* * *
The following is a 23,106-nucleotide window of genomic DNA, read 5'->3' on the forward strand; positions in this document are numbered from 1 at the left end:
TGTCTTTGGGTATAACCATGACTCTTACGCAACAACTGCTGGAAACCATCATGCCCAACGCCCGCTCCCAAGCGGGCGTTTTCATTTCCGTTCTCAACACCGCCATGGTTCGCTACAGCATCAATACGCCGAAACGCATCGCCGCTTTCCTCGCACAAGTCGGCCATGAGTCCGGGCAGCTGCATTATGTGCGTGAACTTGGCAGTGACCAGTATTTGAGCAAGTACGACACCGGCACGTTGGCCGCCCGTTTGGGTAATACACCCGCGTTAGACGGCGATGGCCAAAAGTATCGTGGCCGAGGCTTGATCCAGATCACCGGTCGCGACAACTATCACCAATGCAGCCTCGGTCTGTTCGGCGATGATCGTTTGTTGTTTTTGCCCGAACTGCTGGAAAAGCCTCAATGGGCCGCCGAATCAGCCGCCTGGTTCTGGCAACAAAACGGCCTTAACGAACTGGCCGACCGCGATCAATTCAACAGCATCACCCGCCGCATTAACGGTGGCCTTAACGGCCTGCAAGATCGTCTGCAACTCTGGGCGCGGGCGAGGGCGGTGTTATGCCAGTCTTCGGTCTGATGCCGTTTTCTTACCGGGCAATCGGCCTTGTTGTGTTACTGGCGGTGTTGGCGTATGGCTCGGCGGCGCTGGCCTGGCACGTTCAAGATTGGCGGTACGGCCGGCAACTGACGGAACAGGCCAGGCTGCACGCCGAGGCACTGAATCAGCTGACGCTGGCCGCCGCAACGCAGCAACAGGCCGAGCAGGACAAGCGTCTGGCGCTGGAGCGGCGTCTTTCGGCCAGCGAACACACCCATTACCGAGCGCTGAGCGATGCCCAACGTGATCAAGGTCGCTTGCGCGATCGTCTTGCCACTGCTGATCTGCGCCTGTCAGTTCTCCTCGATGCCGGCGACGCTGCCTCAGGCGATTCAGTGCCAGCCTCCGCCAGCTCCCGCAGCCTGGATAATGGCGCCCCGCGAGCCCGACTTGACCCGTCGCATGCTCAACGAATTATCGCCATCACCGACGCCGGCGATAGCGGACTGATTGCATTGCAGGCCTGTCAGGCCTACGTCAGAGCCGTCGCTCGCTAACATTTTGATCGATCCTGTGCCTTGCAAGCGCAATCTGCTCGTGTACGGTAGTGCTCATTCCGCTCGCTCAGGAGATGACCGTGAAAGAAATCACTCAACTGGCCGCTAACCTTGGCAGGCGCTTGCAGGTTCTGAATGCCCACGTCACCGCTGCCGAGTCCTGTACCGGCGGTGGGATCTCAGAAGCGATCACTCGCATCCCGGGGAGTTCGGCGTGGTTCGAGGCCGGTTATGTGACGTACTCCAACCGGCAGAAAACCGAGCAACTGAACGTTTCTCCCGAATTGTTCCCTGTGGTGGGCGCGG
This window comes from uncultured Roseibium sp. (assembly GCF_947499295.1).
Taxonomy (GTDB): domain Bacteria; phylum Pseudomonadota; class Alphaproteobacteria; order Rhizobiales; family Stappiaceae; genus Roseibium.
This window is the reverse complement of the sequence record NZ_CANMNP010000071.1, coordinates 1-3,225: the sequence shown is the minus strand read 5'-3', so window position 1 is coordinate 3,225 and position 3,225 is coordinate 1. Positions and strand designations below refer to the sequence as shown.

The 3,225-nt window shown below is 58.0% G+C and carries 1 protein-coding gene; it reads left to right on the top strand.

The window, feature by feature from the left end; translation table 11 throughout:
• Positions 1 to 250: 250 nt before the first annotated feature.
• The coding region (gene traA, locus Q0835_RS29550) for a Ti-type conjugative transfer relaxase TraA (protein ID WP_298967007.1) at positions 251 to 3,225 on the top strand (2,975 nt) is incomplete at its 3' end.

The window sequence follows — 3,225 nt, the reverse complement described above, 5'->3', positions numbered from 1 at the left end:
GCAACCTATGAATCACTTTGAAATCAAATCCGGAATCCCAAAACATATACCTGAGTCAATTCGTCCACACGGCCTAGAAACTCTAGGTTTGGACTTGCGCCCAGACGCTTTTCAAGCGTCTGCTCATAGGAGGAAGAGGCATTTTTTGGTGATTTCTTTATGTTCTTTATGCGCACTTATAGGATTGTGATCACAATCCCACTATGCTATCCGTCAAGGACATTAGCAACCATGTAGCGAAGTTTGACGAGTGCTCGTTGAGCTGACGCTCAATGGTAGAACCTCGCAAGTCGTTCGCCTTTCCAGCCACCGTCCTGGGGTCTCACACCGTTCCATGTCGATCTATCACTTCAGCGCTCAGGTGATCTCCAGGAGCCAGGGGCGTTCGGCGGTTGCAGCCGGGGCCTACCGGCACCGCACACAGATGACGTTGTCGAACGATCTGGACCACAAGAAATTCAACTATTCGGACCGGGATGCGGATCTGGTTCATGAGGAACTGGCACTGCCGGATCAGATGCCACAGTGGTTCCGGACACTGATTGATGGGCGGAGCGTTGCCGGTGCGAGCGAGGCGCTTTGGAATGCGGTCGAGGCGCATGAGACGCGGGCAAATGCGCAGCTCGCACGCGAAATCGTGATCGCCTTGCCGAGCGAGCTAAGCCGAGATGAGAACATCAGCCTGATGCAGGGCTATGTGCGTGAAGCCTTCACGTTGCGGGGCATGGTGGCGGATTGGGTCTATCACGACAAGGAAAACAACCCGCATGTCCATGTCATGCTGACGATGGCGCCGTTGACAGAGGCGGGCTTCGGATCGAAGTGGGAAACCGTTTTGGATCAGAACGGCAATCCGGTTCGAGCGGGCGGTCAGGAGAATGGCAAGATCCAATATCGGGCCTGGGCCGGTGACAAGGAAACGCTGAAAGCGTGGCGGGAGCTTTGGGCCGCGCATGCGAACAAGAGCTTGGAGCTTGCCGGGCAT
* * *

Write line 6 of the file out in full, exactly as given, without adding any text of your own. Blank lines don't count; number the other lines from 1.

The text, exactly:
The 3,225-nt window shown below is 58.0% G+C and carries 1 protein-coding gene; it reads left to right on the top strand.